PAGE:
This section is from the book "The Law Of Quasi Contracts", by Frederic Campbell Woodward. Also available from Amazon: The Law of Quasi Contracts.
Whether one who has agreed to buy land or goods, or who has contracted for the services of another, and has defaulted after part payment in advance, can recover the amount paid by him, less the value of what he has received and damages resulting from his default, is a question upon which there is the usual difference of opinion and the common failure to discriminate between a willful and an unintentional or unavoidable breach. By the weight of authority relief is denied,1 but there are decisions allowing a recovery.2
11 L. R. A. (N. S.) 487; Gibboney v. R. W. Wayne & Co., 1904, 141 Ala. 300; 37 So. 436; Richards v. Shaw, 1873, 67 111. 222; Bowker v. Hoyt, 1836, 18 Pick. (Mass.) 555; Heddon v. Roberts, 1883, 134 Mass. 38; 45 Am. Rep. 276; Clark v. Moore, 1853, 3 Mich. 55; Shaw v. Badger, 1825, 12 Serg. & R. (Pa.) 275; Viles v. Barre, etc., Power Co., 1906, 79 Vt. 311; 65 Atl. 104.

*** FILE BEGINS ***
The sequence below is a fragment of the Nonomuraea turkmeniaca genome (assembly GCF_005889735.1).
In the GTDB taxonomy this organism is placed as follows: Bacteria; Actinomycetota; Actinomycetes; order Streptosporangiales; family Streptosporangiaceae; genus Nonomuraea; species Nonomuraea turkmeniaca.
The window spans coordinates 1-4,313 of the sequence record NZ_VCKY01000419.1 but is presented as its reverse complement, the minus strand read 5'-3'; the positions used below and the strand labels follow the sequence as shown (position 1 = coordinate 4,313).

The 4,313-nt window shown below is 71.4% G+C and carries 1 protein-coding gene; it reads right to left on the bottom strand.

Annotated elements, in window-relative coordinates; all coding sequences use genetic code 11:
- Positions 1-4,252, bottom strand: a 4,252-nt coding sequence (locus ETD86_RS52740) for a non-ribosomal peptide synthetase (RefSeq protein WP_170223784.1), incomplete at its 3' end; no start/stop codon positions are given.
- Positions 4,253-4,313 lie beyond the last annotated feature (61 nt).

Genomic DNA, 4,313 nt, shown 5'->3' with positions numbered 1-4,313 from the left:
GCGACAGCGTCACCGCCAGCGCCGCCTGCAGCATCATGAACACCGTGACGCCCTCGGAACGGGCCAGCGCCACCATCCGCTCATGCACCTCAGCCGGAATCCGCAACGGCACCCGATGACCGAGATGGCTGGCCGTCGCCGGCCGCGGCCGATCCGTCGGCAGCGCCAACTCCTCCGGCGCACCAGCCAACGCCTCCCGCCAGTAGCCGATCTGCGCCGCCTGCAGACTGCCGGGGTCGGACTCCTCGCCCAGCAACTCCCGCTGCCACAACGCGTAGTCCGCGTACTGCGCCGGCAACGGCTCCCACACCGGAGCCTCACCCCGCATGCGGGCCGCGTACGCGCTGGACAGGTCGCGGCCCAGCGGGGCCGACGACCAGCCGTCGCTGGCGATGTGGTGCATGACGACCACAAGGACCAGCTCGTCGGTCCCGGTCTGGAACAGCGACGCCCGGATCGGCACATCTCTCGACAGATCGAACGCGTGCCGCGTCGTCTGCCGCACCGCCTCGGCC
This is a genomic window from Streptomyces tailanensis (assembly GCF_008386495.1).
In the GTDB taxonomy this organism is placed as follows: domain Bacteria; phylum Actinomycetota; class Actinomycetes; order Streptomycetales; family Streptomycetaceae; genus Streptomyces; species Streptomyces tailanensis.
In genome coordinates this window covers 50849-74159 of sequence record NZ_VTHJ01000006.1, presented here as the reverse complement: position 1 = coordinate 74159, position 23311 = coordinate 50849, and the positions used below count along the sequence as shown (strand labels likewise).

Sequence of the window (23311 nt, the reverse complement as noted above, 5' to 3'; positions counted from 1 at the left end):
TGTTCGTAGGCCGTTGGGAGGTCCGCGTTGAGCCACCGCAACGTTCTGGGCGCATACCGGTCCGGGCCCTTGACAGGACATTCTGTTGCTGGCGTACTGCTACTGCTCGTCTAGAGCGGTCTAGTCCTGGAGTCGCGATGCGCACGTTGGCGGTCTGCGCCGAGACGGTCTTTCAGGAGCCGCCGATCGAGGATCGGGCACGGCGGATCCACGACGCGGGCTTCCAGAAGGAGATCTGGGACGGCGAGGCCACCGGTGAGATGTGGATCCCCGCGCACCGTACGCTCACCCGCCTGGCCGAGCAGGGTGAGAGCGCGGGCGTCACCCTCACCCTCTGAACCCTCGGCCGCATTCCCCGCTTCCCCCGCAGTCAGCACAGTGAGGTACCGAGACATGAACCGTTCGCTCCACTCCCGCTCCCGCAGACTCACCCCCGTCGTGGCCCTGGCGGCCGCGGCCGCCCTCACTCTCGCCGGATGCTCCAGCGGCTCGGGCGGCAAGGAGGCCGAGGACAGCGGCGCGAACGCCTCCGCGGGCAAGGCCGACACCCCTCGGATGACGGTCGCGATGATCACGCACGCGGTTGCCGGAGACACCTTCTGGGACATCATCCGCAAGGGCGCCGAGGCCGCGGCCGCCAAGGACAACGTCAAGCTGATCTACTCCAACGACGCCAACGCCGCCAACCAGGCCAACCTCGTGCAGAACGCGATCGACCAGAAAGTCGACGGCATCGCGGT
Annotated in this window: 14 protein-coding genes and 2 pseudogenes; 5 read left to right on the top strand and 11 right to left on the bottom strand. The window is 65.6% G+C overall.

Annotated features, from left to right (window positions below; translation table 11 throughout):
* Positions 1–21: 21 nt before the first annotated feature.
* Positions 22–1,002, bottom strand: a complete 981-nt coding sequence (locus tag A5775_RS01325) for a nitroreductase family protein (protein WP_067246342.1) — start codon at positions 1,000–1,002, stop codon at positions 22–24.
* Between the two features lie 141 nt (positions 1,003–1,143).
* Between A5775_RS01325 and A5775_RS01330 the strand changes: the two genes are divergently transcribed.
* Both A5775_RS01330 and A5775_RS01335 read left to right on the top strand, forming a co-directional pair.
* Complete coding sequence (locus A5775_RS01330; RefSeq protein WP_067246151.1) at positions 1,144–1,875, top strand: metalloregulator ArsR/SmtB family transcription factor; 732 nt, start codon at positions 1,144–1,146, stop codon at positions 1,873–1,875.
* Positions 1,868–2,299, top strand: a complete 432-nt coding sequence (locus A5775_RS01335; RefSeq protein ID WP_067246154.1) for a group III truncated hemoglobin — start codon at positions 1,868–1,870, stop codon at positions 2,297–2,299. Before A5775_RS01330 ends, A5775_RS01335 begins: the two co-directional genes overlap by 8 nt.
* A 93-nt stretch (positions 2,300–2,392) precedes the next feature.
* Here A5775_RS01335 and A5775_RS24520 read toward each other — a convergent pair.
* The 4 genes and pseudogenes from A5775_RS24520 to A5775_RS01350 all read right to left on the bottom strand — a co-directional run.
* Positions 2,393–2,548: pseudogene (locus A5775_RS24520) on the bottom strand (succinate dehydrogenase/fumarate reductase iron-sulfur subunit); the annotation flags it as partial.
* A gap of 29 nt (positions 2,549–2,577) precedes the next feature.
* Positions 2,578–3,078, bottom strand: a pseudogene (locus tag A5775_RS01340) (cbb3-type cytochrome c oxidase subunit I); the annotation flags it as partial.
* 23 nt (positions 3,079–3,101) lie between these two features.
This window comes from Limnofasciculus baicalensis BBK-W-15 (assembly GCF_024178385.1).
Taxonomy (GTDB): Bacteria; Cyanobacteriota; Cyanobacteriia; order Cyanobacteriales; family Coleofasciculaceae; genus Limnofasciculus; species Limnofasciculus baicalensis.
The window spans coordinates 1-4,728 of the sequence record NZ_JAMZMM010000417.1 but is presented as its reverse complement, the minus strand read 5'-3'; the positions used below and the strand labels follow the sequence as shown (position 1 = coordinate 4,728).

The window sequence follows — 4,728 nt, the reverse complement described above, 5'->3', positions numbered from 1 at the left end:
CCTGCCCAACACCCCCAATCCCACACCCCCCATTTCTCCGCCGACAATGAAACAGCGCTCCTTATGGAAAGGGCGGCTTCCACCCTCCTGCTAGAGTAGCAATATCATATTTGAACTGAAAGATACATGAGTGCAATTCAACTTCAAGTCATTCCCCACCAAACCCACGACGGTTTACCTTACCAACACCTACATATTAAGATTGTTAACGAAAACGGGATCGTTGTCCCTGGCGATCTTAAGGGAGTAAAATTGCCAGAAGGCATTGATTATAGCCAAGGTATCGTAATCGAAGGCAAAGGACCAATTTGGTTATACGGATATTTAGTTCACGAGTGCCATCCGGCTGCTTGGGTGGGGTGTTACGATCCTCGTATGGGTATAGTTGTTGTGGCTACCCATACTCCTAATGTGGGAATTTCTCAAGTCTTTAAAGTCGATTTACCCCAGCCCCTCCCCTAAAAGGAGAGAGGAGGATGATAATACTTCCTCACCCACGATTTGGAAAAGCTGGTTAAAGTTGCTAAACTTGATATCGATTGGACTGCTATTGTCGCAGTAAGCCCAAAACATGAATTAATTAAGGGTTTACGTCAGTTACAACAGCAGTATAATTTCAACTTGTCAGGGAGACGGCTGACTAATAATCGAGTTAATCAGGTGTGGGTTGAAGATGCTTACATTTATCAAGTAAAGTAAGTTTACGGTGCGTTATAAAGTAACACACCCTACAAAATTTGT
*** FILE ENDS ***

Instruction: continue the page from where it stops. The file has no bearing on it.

1 Oxendale v. Wetherell, 1829, 9 Barn. & Cr. 386. Action to recover the price of 130 bushels of wheat sold and delivered. The defendant gave evidence to show that there was a contract for 250 bushels, and insisted that the plaintiff not having delivered more than 130 could not recover. Lord Tenterden (p. 387): "If the rule contended for were to prevail, it would follow, that if there had been a contract for 250 bushels of wheat, and 249 had been delivered to and retained by the defendant, the vendor could never recover for the 249, because he had not delivered the whole." Parke, J. (p. 387): "Where there is an entire contract to deliver a large quantity of goods, consisting of distinct parcels, within a specified time, and the seller delivers part, he cannot, before the expiration of that time, bring an action to recover the price of that part delivered, because the purchaser may, if the vendor fail to complete his contract, return the part delivered. But if he retain the part delivered after the seller has failed in performing his contract, the latter may recover the value of the goods which he has so delivered." Approved in Colonial Ins. Co. v. Adelaide Marine Ins. Co., 1886, 12 A. C. 128, 138. See Williston, "Sales," Sec. 460. Query, as to whether the seller would be allowed to recover, in England, if it appeared that the buyer had consumed the goods before the seller defaulted.